Each piece begins with a rectangular panel that stretches from thence to the bottom ofd the garment. The size 4 was crocheted in white in HDC on the back loop only. The size 8 was crocheted in light blue, using the same stitch. The size 6 was crocheted in a V stitch in pink yarn.
Nest, I turned the back panel 90 degrees and picked up stitches along the length.of the panel. Stripes in the child's chosen colors were crocheted on each side on each side of the panel. Size 4 were done in pick, white, purple, and a pink-purple variegated yarn. Size 6 was done in pink, sage green, white, purple, and a multi-colored yarn. Size 8 was done in light blue, navy, white, multi-colored, and neon green. Once I reached almost 1/2 of the circumference, I added a shorter section that reached from the bottom of the back to just below the armhole. This section was the transition to the front.
To make the front, I had to start with a piece that was separate from the rest of the garment. For sizes 4 and 8 I crocheted a 2 inch strip that used 3 colors in blocks. The size 6 was done in pink. Then I crocheted the strips to the side piece from the bottom up. This process enabled me to form the armhole.
I turned the work again to crochet about 3 more stripes before working on the neckline. decreasing a stitch in the next 4 rows, I repeated the steps on the other side of the sweater.
At this point I crocheted the shoulders with right sides together so that I could pick up stitches around the armhole that would be crocheted in the round. These directions relate only to sizes 4and 8. sweaters. Since I made the size 6 with yarns left over from the size 4 sweater, I was running out of the pink yarn, My friends in my craft group suggested that I leave the piece as a vest since the armholes had a neat edge. The 5 1/2year old granddaughter already had several knitted sweaters, and the vest idea really appealed me.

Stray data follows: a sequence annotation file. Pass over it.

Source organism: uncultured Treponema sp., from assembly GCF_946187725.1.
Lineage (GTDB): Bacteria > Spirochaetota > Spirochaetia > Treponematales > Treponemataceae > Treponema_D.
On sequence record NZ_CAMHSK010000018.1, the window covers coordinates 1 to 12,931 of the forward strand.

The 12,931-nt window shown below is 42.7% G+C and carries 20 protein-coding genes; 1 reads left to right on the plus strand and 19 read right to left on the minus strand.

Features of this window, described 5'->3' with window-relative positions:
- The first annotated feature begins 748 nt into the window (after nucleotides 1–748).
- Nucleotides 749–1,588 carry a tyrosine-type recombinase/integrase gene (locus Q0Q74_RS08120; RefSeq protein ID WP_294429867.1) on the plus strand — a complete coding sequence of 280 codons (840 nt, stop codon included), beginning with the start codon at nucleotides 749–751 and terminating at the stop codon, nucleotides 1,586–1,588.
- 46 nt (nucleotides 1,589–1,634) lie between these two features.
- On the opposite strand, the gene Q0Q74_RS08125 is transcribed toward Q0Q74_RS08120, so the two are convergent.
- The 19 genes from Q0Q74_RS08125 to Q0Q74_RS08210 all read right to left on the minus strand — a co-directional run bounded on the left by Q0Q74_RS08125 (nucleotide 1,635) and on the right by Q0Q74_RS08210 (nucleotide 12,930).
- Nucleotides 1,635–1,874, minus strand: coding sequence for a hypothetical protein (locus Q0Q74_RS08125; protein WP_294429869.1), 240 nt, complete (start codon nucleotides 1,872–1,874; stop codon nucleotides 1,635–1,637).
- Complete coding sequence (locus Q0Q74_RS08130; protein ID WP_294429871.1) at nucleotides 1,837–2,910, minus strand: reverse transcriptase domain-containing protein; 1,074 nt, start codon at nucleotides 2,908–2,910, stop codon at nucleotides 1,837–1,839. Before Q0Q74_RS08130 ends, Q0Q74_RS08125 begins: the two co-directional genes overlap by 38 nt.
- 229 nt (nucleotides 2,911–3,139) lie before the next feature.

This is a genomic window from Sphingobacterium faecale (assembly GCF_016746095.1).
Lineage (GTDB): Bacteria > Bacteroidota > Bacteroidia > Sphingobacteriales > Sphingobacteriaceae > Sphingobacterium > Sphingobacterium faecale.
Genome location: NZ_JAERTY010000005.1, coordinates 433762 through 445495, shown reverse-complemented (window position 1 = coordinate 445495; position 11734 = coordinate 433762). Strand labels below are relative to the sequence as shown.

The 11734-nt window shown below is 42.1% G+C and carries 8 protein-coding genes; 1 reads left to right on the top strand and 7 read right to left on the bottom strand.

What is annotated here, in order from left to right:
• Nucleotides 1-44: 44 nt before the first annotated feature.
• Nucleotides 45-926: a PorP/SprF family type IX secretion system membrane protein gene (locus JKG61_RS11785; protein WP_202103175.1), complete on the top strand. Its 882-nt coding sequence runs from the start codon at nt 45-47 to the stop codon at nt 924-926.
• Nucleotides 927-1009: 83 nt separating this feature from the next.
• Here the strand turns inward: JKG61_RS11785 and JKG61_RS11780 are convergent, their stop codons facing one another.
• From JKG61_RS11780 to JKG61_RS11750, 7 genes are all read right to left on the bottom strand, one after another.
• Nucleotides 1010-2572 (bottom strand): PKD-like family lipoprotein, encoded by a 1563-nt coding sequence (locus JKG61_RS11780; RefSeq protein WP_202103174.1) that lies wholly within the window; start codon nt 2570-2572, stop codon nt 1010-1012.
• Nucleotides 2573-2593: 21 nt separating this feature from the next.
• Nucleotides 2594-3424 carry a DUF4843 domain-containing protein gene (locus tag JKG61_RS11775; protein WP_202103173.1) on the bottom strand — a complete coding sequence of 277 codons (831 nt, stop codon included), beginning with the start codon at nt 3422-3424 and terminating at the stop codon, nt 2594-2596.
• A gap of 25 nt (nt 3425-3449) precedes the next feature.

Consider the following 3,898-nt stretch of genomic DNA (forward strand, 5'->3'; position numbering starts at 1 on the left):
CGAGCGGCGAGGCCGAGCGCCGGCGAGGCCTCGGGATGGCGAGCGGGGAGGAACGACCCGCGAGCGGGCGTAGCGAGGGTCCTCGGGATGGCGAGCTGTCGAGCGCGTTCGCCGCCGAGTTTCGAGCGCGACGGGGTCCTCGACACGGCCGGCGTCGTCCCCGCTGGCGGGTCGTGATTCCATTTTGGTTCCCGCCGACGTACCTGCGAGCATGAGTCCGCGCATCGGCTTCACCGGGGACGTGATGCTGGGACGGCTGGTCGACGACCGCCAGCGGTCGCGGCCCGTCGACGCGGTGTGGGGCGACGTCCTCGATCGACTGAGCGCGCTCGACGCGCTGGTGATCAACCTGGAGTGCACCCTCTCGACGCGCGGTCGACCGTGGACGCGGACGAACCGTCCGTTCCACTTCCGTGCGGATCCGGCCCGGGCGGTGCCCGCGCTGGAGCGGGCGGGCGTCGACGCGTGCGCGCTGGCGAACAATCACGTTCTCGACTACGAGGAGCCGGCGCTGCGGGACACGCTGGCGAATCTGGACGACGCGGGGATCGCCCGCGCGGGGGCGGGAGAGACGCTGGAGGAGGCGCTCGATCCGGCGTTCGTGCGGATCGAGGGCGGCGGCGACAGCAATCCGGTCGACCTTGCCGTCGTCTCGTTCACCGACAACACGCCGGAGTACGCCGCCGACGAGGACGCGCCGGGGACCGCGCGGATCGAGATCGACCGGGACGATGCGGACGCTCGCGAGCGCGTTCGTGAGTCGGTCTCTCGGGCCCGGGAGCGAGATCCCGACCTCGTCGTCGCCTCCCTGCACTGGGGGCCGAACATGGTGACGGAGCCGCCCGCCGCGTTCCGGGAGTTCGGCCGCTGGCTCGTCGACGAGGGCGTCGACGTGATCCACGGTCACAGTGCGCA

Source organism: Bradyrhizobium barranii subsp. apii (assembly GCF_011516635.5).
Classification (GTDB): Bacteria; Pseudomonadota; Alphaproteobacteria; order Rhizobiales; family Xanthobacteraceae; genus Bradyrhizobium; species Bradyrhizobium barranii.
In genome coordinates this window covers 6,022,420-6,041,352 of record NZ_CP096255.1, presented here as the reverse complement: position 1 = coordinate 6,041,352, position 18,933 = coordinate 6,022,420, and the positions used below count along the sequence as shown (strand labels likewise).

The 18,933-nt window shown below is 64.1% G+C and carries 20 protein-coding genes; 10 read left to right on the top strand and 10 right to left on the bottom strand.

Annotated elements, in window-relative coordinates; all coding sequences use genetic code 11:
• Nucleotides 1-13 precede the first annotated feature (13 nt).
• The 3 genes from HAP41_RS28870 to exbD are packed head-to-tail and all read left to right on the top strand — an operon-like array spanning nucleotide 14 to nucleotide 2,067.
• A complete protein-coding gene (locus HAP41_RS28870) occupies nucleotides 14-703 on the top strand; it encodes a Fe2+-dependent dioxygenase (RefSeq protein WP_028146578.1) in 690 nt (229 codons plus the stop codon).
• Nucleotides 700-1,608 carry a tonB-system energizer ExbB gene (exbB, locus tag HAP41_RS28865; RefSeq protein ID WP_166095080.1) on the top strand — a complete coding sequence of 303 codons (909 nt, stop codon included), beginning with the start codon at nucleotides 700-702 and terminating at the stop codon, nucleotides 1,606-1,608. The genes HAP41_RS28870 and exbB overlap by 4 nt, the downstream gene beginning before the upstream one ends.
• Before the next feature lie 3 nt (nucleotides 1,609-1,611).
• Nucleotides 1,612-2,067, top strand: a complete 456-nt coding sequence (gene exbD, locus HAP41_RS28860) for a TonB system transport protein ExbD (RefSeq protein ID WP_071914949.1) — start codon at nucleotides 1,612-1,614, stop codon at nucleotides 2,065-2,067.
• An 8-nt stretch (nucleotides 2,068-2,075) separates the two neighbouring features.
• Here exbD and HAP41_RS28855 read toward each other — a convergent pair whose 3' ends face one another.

For the size 4 cardigan,I picked up 50 stitches, and for the size 8 cardigan,I picked up 60. I placed a stitch marker at the starting point so that I identify rounds. For each sweater I decreased one stitch before and one stitch after the marker at regular intervals until I reached the desired sleeve length. The sleeves were crocheted in striped in HDC. I alternated white with colors for contrast.
Before I could crochet the button bands I crocheted the neck/ collar in single crochet (sc) for 3 rows. The borrombandswas crocheted in HDC for 5 4ows. To form the left button band,I picked up stitches along the length of the sweater each crochet 4 rows in sc. Buttonhole placement went on the right side and was determined by the number of stithes.
Row 1: Pick up and sc crochet stitches along the length of the front. (sc)
Row 2: Crochet 2 stitches, *skip 2. Crochet number of stitches needed for sweater. For size 4 sweater repeat from * 3 more times . For size 8 sweater repeat from * 4 more times. Skip 2 more stitches for last button hole. Size 4 had 5 buttons, and size 8 had buttons.
Row 3: Crochet in sc across. Make 2 stitches in the skipped space.
Row 4: Crochet in sc across.
To strengthen the buttonholes, I used a tapestry needle to sew buttonhole stitches around each buttonhole.
The girls were delighted with their sweaters. The youngest who is sometimes resistant to wearing and being photographed in the sweaters I make for her, wore her sweater for the entire evening. The oldest struck dynamic poses and asked me to make a vest similar to the one I made for the 5 1/2 year old. This gal was eager to wear her sweater to kindergarten. As I had been working without a pattern, each time I designed a sweater, I became more accurate. The lessons I learned from ny knitted versions served me well.
I called these designs freeform, but they were still done with stripes and rectangles. While scrolling through the freeform designs on Pinterest, I found panels that were done with swirls, curves, and oddly shaped pieces that were joined together to form panels and sections of sweaters. Since I have several other projects that need my attention, these designs will have to wait until Itime when I do not have so many other crafting commitments. However, these freeform designs will remain on my future todo list.
As always, I appreciate your reflections and feedback. I welcome you to join me on my stitching journey.